When we spot mothers floating on their backs with pups on their bellies, it’s a visceral moment.
On an excursion from the island of Wrangell, Captain Mark and guide Dee of the Stikine River Jet Boat Association zoom us to the ancient forest of Anan. We disembark at Anan Creek, an ancient Tlingit fish trap wilderness.
The creek-side walk rises to a timber platform. As Anan Creek gushes below, we take in the timeless land where brown and black bears roam and pink salmon spawn.
Back on the trail, Dee begins to tell us the legendary story of Fog Woman, who filled Anan Creek with salmon – until she suddenly stops talking. For every 21 people in Alaska, there is one bear. And here is ours.
Conversation halts. Heartbeats race. Undisturbed, the brown bear continues to forage.
A new port day introduces Ketchikan on Revillagigedo Island, where I join guides Kjerstin and Zig for an e-bike tour. From The Mill at Ward Cove, we bounce our chunky wheels across the rocky trail bordering a salmonberry-lined stream, where Kjerstin points out a newly built beaver dam made from red alder.
After absorbing handsome Connell Lake, we park the bikes to enter an enchanting forest chandeliered in mosses.
“That skunk cabbage, named after its flower’s terrible smell, creates a mini heat field around it, so it’s one of the first plants we see during spring snowmelt,” says Zig, pointing to the side of the trail.
“It’s also one of the first foods a bear seeks post-hibernation. The natural laxative in its roots clears their digestive system.”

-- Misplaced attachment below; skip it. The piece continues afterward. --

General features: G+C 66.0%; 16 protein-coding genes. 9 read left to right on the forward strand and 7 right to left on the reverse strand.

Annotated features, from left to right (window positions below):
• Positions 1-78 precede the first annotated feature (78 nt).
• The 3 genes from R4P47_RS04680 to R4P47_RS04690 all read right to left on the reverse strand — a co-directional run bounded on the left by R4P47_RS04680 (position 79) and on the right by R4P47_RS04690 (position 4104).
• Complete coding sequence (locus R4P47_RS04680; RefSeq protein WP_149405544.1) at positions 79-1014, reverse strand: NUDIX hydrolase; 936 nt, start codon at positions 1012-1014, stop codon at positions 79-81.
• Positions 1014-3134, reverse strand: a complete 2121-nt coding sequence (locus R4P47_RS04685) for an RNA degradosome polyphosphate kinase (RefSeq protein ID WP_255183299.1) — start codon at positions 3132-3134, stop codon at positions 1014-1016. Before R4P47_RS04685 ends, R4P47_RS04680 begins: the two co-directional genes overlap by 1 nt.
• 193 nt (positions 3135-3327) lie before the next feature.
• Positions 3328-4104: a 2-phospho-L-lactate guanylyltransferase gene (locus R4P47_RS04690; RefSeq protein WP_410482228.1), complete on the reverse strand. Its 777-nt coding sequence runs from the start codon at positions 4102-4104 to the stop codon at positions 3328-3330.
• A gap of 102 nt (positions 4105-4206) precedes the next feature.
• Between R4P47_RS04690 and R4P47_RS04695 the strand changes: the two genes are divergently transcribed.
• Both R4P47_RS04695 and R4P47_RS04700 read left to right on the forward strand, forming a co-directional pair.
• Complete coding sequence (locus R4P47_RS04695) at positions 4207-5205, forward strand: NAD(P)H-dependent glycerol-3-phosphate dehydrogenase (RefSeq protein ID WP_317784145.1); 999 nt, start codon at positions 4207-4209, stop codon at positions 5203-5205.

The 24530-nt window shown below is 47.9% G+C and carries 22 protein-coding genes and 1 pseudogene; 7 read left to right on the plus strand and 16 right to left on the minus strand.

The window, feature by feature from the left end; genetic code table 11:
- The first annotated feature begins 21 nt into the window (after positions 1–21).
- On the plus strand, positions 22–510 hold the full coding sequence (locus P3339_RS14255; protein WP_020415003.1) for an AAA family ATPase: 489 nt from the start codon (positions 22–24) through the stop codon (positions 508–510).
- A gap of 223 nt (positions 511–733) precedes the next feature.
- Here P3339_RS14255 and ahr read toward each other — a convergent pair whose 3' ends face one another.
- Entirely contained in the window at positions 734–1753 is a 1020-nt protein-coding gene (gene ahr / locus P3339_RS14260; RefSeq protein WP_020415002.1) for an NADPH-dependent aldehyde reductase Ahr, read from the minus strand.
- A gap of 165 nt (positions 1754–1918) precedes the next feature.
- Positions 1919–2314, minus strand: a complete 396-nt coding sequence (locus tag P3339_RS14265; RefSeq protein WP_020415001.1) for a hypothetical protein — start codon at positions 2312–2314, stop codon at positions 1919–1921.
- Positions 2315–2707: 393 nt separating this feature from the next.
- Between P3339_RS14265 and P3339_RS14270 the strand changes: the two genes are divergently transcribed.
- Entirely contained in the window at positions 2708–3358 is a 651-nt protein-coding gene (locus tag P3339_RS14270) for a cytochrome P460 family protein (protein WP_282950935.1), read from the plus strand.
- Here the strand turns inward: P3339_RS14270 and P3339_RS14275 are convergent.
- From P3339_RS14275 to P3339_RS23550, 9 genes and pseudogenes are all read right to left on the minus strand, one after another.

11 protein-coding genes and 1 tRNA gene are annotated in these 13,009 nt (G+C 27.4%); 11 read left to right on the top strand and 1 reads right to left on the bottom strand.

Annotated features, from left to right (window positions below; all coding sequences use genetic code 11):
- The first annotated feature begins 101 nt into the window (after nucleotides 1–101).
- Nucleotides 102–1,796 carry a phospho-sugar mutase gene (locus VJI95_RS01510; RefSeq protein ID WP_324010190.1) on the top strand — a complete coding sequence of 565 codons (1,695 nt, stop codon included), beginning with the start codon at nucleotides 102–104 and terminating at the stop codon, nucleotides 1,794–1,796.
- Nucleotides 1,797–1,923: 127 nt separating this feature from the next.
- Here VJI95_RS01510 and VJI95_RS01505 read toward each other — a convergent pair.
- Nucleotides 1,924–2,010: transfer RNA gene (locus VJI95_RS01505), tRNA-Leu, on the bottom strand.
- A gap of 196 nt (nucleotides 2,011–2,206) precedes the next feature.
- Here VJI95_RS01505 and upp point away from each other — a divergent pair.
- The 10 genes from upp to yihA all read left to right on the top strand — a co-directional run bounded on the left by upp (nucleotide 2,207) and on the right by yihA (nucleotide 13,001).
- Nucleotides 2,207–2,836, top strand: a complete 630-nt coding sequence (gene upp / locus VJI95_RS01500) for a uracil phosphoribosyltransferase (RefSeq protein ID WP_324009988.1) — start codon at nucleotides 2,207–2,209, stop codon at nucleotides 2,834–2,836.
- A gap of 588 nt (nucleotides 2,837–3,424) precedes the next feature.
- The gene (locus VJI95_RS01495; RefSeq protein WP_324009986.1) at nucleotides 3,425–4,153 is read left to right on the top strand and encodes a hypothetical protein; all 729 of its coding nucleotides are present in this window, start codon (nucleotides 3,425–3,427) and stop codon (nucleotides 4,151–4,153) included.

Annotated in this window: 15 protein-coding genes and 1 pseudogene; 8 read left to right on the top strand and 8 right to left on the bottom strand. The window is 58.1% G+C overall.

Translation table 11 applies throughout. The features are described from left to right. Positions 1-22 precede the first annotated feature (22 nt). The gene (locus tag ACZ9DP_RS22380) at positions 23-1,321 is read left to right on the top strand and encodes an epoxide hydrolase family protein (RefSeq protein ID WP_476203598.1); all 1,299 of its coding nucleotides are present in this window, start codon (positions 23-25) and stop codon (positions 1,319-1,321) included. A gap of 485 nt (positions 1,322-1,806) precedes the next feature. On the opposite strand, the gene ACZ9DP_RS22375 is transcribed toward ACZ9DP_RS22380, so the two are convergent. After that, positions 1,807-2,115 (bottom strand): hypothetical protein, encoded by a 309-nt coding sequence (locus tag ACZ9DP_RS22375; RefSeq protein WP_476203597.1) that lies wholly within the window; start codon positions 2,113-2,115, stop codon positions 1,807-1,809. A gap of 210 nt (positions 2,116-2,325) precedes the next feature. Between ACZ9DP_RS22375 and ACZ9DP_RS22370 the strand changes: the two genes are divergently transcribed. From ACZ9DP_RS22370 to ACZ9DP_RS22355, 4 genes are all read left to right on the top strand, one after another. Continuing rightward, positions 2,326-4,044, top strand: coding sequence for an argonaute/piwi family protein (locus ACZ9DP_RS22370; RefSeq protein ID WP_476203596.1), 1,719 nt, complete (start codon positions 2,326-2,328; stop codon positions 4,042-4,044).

Pausing, Zig grabs an upright branch, which she pulls, and pulls, and pulls from the mud. It’s taller than her. “This is why we stay on the trail. Welcome to our quicksand!” she says, as mouths drop.
It looks deceptively like you could walk right across the muskeg field, but it’s up to 18 meters deep.
A camping area appears from the foliage. Hot chocolates and s’mores are devoured over a campfire beneath a canopy of conifers, into which a Sitka black-tailed deer peers.
Also on Ketchikan is Totem Pole Park at Saxman Native Village. The island is home to the world’s largest collection of still-standing totem poles.
Cape Fox Tours immerses us into Tlingit culture and history at the Edwin DeWitt Carving Center. Master carver Nathan Jackson has been sculpting here for 50 years. His works have made it into The Smithsonian.
Tlingit culture had no written language, so every 20 years, western red cedar totem poles are re-carved to retell stories to the next generation.